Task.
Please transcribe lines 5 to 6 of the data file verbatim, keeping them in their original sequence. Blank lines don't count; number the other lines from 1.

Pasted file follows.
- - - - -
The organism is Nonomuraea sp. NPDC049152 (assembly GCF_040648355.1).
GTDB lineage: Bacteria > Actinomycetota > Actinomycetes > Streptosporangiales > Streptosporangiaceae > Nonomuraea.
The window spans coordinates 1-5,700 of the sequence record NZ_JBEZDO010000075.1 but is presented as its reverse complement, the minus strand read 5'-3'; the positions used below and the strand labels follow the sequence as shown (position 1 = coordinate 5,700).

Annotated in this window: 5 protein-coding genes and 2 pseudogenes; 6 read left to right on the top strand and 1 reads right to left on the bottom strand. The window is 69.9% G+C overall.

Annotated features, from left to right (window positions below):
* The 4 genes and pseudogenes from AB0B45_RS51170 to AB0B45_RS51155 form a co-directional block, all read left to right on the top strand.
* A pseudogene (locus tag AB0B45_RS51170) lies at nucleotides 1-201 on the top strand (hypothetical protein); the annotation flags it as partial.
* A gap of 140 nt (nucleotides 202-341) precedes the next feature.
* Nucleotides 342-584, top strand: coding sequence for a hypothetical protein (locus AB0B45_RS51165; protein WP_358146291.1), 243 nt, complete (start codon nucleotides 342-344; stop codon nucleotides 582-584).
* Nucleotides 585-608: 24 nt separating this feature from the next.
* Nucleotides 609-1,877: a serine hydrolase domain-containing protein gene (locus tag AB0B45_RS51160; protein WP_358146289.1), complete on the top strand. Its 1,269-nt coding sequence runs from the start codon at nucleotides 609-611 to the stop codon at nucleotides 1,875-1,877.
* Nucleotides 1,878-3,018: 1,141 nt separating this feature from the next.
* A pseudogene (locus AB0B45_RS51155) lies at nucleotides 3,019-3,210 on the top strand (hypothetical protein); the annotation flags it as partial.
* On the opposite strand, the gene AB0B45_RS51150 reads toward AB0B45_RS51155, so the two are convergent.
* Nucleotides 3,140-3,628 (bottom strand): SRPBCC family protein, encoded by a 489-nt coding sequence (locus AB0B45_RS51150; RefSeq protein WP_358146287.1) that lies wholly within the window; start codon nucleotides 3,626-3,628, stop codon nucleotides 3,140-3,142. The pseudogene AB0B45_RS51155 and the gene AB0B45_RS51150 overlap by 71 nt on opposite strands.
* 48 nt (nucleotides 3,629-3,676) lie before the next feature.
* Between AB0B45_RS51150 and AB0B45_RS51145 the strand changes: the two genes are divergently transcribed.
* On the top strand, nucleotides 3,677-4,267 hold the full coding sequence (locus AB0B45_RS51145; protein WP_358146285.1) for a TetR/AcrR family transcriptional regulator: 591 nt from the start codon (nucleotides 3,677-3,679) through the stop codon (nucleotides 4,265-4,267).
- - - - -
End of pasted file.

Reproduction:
Annotated features, from left to right (window positions below):
* The 4 genes and pseudogenes from AB0B45_RS51170 to AB0B45_RS51155 form a co-directional block, all read left to right on the top strand.